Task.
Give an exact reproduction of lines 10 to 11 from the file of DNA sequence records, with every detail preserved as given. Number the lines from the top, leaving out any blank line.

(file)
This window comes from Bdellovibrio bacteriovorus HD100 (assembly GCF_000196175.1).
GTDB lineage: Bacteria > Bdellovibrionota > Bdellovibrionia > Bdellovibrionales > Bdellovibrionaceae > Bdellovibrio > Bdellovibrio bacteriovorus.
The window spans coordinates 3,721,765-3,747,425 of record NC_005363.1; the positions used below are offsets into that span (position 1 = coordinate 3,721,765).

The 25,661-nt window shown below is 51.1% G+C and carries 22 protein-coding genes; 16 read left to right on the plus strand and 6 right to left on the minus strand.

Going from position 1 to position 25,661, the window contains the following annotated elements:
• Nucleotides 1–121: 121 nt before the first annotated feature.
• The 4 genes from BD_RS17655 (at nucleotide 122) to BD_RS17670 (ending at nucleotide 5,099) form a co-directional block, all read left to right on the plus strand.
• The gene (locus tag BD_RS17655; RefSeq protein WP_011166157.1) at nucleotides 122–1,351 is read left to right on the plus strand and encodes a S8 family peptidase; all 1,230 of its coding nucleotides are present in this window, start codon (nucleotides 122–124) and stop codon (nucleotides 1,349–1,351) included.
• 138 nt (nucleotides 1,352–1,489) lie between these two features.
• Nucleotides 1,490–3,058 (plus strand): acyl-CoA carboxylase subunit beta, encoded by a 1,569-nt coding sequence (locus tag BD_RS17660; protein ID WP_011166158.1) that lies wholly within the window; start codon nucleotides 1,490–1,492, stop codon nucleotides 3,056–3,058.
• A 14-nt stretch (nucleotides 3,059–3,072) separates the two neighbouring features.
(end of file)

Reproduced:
• Nucleotides 1,490–3,058 (plus strand): acyl-CoA carboxylase subunit beta, encoded by a 1,569-nt coding sequence (locus tag BD_RS17660; protein ID WP_011166158.1) that lies wholly within the window; start codon nucleotides 1,490–1,492, stop codon nucleotides 3,056–3,058.
• A 14-nt stretch (nucleotides 3,059–3,072) separates the two neighbouring features.